posted by twirlypen at 8:50 PM on May 19, 2010

Generally speaking you don't form a relationship with a person's face, but what's underneath, that brings the face alive. That being said, if you can only get aroused by a very select group of characteistics (blonde asians with mohawks and webbed feet) that's slightly different than say, having a fondness for tall, hour glass shaped women but the ability to appreciate the butt on a shapely but flat chested woman of any hair colour. The former is a fetish and the latter a "type", and I suspect much of the human population does this.

How will you have sex with your long term partner, 20 years after hooking up, you might worry? Well, true she might lose some of the visual characteristics you like, but if everything else clicks, she'll know how to talk dirty the way you like, how to touch you, what makes you feel like the sexiest man alive... she might be wrinkly, with a spread waist from childbearing, but you'll have copulated so often that you'll have an intimate understanding of how to get the motor running. Heck, maybe if you do have a fetish, she'll do it by describing that girl of your fixation to you.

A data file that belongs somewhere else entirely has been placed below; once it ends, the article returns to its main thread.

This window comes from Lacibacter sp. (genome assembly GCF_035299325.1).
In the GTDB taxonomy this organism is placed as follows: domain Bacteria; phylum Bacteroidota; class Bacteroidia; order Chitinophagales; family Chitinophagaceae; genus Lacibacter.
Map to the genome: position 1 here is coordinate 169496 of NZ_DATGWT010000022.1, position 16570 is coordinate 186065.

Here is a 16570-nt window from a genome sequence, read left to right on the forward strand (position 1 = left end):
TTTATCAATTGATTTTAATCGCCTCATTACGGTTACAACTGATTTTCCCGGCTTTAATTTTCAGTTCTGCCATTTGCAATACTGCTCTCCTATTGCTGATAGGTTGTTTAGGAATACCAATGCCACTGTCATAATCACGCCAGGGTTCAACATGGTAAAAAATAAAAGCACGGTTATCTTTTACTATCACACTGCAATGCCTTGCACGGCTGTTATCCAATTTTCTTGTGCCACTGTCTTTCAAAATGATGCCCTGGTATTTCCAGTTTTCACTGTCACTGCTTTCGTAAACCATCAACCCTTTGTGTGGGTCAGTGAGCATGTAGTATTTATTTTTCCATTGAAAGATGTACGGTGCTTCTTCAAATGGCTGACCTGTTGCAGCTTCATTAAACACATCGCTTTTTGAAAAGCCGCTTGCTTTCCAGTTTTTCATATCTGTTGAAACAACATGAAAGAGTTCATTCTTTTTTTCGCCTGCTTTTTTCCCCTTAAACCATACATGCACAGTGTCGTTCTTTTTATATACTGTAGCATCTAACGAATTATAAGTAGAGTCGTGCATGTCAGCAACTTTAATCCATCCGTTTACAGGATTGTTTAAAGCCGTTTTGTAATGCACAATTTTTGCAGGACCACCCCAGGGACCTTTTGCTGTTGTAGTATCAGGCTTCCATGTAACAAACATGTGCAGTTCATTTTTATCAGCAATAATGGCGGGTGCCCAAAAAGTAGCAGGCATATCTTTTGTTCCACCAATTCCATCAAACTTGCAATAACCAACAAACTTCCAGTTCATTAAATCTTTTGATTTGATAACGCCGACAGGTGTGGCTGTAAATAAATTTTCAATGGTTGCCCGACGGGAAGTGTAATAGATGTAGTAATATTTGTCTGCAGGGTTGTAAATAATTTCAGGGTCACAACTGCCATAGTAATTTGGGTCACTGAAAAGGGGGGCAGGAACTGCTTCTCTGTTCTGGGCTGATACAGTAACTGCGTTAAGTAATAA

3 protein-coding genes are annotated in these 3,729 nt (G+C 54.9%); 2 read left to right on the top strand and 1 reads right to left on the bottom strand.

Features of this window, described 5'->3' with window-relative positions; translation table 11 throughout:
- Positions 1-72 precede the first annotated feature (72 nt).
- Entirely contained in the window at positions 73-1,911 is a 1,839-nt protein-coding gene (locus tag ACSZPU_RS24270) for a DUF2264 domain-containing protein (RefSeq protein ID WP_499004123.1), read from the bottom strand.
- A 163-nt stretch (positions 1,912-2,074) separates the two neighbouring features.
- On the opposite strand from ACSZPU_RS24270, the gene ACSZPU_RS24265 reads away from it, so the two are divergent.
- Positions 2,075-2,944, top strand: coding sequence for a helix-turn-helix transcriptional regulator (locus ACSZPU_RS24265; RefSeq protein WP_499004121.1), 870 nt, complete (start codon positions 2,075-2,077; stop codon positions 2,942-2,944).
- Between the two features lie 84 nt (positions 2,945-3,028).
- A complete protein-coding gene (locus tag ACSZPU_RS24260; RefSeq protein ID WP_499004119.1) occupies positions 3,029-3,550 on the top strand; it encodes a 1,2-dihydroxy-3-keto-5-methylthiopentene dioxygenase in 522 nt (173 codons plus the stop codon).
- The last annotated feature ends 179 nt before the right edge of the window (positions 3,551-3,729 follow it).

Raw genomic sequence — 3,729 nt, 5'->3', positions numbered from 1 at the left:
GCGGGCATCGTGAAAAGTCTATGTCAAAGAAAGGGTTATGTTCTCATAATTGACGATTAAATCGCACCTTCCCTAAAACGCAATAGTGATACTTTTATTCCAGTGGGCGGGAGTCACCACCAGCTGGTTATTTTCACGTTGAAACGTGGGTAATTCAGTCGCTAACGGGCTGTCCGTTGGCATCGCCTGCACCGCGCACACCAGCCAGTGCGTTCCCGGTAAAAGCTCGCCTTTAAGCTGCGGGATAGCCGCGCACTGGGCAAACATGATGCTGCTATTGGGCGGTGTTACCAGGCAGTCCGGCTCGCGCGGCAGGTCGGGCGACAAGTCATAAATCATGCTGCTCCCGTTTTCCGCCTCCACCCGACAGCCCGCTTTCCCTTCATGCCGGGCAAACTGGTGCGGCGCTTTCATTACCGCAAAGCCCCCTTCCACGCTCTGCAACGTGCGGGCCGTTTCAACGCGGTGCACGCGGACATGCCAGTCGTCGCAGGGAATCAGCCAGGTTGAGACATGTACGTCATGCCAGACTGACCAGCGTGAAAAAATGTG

Plus, in the bedroom humans are surprisingly non-picky. Give them enough smells, tastes and something that is sort of the right shape and the bed springs will be squeaking like nobody's business. Hell, some people are so trigger happy that a crude drawing is enough to lift their luggage, or a memory.
posted by Phalene at 8:53 PM on May 19, 2010 [1 favorite]

You need to start dating women who DON'T fit the look of what you normally go for so you can discover how fascinating and wonderful different people are. Or, better yet, you probably shouldn't be dating at all. Spend time building friendships in order to learn that people are far more than their looks.

I'm guessing based on your previous questions that you're young. I hope you have photos of what you look like now because, believe me, your looks are going to change... and in many ways, not for the better. Do you really want a woman to be so shallow that she'll dump you simply because you won't look the same in years to come? NO? Then why the heck would you even consider judging another person that way?